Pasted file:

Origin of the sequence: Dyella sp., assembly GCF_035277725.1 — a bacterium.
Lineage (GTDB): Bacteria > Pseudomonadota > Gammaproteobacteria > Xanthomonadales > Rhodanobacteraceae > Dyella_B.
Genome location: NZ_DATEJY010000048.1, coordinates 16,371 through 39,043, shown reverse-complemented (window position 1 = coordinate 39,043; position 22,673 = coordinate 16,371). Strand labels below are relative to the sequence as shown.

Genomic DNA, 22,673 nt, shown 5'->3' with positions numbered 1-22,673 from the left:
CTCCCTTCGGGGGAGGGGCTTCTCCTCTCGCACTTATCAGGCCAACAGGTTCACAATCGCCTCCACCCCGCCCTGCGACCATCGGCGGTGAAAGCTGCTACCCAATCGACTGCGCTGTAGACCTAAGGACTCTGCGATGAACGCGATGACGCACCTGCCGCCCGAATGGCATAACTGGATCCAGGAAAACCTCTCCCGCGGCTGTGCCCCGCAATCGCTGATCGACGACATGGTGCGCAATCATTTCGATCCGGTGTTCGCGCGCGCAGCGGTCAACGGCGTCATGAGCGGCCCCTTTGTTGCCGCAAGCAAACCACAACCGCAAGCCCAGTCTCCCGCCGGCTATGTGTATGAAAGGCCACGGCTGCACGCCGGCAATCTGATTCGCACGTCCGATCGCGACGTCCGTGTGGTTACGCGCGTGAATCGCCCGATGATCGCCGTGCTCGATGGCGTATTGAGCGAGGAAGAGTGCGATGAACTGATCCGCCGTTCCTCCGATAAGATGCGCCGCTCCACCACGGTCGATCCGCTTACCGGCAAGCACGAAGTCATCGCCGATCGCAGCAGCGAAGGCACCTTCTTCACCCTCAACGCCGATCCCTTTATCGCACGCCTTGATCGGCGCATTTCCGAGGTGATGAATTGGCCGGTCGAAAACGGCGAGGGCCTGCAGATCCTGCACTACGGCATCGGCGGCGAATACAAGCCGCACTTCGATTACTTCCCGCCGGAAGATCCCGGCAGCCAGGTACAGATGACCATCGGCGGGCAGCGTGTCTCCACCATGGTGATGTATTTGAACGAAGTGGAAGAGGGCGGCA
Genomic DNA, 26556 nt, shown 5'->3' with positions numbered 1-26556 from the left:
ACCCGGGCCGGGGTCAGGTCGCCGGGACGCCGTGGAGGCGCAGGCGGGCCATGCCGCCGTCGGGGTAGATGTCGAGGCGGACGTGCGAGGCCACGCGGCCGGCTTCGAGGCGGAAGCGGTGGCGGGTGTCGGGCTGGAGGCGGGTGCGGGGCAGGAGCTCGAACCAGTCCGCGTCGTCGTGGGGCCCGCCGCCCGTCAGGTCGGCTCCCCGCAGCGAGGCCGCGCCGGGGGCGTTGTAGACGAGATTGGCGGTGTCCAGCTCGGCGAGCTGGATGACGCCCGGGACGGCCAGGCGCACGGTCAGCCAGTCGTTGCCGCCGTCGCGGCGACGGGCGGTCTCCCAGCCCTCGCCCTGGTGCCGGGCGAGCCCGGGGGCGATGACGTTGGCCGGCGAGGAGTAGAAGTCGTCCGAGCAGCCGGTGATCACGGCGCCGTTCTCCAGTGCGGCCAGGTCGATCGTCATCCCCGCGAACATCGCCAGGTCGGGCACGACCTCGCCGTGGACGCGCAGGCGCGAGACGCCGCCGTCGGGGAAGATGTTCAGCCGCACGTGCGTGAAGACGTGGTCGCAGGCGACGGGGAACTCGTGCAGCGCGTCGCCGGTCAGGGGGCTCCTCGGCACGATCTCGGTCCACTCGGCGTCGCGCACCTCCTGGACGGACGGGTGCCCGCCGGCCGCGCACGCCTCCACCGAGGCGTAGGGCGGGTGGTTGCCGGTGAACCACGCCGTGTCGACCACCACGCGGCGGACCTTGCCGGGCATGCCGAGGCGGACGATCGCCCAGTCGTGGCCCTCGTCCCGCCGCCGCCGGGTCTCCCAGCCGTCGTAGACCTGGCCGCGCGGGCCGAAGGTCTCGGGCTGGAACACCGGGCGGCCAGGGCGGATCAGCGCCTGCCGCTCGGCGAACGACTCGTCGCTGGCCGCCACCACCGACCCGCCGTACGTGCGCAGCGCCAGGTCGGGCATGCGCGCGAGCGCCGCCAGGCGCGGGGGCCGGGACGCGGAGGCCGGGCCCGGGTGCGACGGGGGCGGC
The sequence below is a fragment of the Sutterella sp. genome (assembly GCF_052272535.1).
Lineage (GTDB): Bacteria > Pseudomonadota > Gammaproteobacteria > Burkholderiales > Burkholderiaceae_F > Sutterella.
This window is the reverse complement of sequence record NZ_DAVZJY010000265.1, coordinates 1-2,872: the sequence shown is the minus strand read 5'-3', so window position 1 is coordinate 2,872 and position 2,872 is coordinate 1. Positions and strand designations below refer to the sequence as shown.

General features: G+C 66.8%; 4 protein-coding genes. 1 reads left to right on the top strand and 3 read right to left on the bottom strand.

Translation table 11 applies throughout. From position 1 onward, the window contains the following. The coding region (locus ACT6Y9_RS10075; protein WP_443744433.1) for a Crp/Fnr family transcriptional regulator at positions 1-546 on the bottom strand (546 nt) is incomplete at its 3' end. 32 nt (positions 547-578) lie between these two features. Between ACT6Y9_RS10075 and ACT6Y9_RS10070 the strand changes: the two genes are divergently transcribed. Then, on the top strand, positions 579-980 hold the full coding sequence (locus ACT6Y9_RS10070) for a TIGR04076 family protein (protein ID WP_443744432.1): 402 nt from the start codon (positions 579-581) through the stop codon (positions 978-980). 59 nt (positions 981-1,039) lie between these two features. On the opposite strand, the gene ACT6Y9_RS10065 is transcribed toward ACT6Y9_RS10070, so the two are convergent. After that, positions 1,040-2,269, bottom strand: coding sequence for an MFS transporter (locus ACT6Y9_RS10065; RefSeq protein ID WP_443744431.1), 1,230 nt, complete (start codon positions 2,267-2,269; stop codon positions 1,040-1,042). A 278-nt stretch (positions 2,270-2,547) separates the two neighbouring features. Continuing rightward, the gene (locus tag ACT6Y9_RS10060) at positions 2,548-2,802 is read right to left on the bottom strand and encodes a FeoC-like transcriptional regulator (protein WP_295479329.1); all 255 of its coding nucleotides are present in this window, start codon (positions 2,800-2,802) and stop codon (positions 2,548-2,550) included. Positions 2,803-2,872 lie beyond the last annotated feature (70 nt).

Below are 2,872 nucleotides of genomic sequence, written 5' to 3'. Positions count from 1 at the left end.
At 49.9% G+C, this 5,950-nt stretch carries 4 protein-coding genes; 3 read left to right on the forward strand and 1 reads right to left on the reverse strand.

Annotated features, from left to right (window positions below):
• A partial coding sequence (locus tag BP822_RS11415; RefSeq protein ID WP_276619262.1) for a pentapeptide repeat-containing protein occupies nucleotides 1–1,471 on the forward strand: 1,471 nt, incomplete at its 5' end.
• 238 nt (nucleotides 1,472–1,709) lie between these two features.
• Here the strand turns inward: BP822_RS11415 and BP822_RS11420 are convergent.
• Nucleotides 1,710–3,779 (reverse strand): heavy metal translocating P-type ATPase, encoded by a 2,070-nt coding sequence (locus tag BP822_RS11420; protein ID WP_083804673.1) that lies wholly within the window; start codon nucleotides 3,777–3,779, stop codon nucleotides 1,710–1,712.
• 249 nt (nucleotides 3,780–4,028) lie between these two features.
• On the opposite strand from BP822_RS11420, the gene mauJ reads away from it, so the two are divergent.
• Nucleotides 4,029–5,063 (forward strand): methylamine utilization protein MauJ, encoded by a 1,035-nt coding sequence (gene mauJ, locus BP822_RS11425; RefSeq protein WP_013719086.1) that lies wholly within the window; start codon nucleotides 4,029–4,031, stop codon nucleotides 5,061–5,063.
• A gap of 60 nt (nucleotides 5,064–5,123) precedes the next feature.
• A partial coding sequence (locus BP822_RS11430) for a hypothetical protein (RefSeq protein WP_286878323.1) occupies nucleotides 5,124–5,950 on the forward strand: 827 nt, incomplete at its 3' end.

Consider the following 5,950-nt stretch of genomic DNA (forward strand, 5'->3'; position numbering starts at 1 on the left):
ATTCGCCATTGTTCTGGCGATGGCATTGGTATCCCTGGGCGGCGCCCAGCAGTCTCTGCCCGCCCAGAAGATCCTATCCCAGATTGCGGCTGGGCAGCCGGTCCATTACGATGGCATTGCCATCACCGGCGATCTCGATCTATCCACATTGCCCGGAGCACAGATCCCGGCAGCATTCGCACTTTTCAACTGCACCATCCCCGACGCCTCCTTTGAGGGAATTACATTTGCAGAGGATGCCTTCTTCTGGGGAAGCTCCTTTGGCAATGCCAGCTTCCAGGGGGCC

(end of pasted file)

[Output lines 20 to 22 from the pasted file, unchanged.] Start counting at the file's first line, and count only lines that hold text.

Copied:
• 249 nt (nucleotides 3,780–4,028) lie between these two features.
• On the opposite strand from BP822_RS11420, the gene mauJ reads away from it, so the two are divergent.
• Nucleotides 4,029–5,063 (forward strand): methylamine utilization protein MauJ, encoded by a 1,035-nt coding sequence (gene mauJ, locus BP822_RS11425; RefSeq protein WP_013719086.1) that lies wholly within the window; start codon nucleotides 4,029–4,031, stop codon nucleotides 5,061–5,063.